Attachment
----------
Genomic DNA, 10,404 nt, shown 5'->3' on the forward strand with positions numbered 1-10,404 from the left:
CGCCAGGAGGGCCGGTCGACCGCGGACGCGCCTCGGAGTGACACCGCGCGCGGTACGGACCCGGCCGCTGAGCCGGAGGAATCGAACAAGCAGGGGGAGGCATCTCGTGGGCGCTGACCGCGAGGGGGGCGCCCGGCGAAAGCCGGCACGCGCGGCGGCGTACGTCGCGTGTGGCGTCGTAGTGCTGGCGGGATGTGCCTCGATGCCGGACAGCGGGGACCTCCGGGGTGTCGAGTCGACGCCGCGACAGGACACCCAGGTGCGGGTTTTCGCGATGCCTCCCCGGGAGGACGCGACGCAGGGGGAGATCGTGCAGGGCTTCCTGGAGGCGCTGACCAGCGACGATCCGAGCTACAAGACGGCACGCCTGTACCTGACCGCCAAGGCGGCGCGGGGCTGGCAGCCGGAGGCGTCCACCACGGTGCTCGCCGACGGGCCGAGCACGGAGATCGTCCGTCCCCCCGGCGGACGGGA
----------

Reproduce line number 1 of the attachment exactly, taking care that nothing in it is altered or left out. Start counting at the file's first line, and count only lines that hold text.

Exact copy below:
Genomic DNA, 10,404 nt, shown 5'->3' on the forward strand with positions numbered 1-10,404 from the left: